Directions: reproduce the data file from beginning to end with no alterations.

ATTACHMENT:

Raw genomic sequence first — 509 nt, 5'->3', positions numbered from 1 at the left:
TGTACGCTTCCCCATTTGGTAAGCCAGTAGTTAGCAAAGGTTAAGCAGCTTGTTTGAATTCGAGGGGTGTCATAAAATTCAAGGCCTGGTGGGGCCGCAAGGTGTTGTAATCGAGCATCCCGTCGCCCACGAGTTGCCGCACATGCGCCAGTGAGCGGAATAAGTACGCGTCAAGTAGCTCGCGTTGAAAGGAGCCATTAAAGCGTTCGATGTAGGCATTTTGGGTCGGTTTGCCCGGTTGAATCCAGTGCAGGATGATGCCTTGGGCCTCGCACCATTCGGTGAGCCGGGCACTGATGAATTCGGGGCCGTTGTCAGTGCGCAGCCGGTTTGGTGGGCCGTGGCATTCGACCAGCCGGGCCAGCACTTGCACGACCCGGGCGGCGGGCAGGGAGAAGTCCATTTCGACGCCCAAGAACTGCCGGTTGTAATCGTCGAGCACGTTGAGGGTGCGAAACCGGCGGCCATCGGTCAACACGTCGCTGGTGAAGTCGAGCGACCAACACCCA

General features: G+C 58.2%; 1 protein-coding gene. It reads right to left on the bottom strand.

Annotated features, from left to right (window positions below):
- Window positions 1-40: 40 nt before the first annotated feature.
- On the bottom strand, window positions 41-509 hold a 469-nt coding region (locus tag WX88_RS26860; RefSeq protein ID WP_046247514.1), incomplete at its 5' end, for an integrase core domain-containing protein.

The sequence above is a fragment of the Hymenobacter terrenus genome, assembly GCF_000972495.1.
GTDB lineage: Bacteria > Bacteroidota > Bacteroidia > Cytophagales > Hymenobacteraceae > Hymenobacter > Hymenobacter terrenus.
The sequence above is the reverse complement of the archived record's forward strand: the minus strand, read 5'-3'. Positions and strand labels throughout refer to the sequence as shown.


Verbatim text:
Raw genomic sequence first — 509 nt, 5'->3', positions numbered from 1 at the left:
TGTACGCTTCCCCATTTGGTAAGCCAGTAGTTAGCAAAGGTTAAGCAGCTTGTTTGAATTCGAGGGGTGTCATAAAATTCAAGGCCTGGTGGGGCCGCAAGGTGTTGTAATCGAGCATCCCGTCGCCCACGAGTTGCCGCACATGCGCCAGTGAGCGGAATAAGTACGCGTCAAGTAGCTCGCGTTGAAAGGAGCCATTAAAGCGTTCGATGTAGGCATTTTGGGTCGGTTTGCCCGGTTGAATCCAGTGCAGGATGATGCCTTGGGCCTCGCACCATTCGGTGAGCCGGGCACTGATGAATTCGGGGCCGTTGTCAGTGCGCAGCCGGTTTGGTGGGCCGTGGCATTCGACCAGCCGGGCCAGCACTTGCACGACCCGGGCGGCGGGCAGGGAGAAGTCCATTTCGACGCCCAAGAACTGCCGGTTGTAATCGTCGAGCACGTTGAGGGTGCGAAACCGGCGGCCATCGGTCAACACGTCGCTGGTGAAGTCGAGCGACCAACACCCA

General features: G+C 58.2%; 1 protein-coding gene. It reads right to left on the bottom strand.

Annotated features, from left to right (window positions below):
- Window positions 1-40: 40 nt before the first annotated feature.
- On the bottom strand, window positions 41-509 hold a 469-nt coding region (locus tag WX88_RS26860; RefSeq protein ID WP_046247514.1), incomplete at its 5' end, for an integrase core domain-containing protein.

The sequence above is a fragment of the Hymenobacter terrenus genome, assembly GCF_000972495.1.
GTDB lineage: Bacteria > Bacteroidota > Bacteroidia > Cytophagales > Hymenobacteraceae > Hymenobacter > Hymenobacter terrenus.
The sequence above is the reverse complement of the archived record's forward strand: the minus strand, read 5'-3'. Positions and strand labels throughout refer to the sequence as shown.